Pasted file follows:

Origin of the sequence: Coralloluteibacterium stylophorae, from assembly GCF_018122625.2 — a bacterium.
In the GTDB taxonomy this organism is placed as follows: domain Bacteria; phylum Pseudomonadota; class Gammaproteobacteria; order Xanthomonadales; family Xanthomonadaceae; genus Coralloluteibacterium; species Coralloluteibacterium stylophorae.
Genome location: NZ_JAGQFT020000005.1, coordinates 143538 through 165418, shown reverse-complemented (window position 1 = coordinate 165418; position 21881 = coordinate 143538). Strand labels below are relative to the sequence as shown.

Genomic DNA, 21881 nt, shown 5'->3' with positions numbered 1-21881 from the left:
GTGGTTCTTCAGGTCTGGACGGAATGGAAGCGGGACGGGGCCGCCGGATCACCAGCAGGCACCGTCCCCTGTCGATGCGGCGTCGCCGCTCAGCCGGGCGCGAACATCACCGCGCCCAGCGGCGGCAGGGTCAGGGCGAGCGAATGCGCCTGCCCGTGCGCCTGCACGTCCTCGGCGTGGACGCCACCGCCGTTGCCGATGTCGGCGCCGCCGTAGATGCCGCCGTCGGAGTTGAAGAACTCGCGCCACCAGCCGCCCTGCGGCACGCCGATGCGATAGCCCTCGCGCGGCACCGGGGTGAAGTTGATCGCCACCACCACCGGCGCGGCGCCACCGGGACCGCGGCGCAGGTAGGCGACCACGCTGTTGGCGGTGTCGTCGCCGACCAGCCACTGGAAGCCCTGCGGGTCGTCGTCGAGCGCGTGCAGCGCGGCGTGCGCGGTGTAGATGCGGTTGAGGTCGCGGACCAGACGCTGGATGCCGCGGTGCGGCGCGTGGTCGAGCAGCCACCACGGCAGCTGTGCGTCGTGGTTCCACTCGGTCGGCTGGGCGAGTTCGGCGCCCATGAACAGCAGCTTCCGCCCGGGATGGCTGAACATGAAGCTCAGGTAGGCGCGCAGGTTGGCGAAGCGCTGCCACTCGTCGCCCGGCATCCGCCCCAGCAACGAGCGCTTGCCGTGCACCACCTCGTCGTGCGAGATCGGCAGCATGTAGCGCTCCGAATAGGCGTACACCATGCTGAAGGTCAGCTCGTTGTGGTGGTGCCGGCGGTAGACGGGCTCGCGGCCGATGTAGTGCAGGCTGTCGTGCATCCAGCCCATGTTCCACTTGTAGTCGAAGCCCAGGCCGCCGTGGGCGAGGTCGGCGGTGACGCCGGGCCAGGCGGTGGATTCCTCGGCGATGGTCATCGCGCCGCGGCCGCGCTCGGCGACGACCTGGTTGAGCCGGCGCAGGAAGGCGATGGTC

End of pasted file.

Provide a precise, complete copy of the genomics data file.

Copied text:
Origin of the sequence: Coralloluteibacterium stylophorae, from assembly GCF_018122625.2 — a bacterium.
In the GTDB taxonomy this organism is placed as follows: domain Bacteria; phylum Pseudomonadota; class Gammaproteobacteria; order Xanthomonadales; family Xanthomonadaceae; genus Coralloluteibacterium; species Coralloluteibacterium stylophorae.
Genome location: NZ_JAGQFT020000005.1, coordinates 143538 through 165418, shown reverse-complemented (window position 1 = coordinate 165418; position 21881 = coordinate 143538). Strand labels below are relative to the sequence as shown.

Genomic DNA, 21881 nt, shown 5'->3' with positions numbered 1-21881 from the left:
GTGGTTCTTCAGGTCTGGACGGAATGGAAGCGGGACGGGGCCGCCGGATCACCAGCAGGCACCGTCCCCTGTCGATGCGGCGTCGCCGCTCAGCCGGGCGCGAACATCACCGCGCCCAGCGGCGGCAGGGTCAGGGCGAGCGAATGCGCCTGCCCGTGCGCCTGCACGTCCTCGGCGTGGACGCCACCGCCGTTGCCGATGTCGGCGCCGCCGTAGATGCCGCCGTCGGAGTTGAAGAACTCGCGCCACCAGCCGCCCTGCGGCACGCCGATGCGATAGCCCTCGCGCGGCACCGGGGTGAAGTTGATCGCCACCACCACCGGCGCGGCGCCACCGGGACCGCGGCGCAGGTAGGCGACCACGCTGTTGGCGGTGTCGTCGCCGACCAGCCACTGGAAGCCCTGCGGGTCGTCGTCGAGCGCGTGCAGCGCGGCGTGCGCGGTGTAGATGCGGTTGAGGTCGCGGACCAGACGCTGGATGCCGCGGTGCGGCGCGTGGTCGAGCAGCCACCACGGCAGCTGTGCGTCGTGGTTCCACTCGGTCGGCTGGGCGAGTTCGGCGCCCATGAACAGCAGCTTCCGCCCGGGATGGCTGAACATGAAGCTCAGGTAGGCGCGCAGGTTGGCGAAGCGCTGCCACTCGTCGCCCGGCATCCGCCCCAGCAACGAGCGCTTGCCGTGCACCACCTCGTCGTGCGAGATCGGCAGCATGTAGCGCTCCGAATAGGCGTACACCATGCTGAAGGTCAGCTCGTTGTGGTGGTGCCGGCGGTAGACGGGCTCGCGGCCGATGTAGTGCAGGCTGTCGTGCATCCAGCCCATGTTCCACTTGTAGTCGAAGCCCAGGCCGCCGTGGGCGAGGTCGGCGGTGACGCCGGGCCAGGCGGTGGATTCCTCGGCGATGGTCATCGCGCCGCGGCCGCGCTCGGCGACGACCTGGTTGAGCCGGCGCAGGAAGGCGATGGTC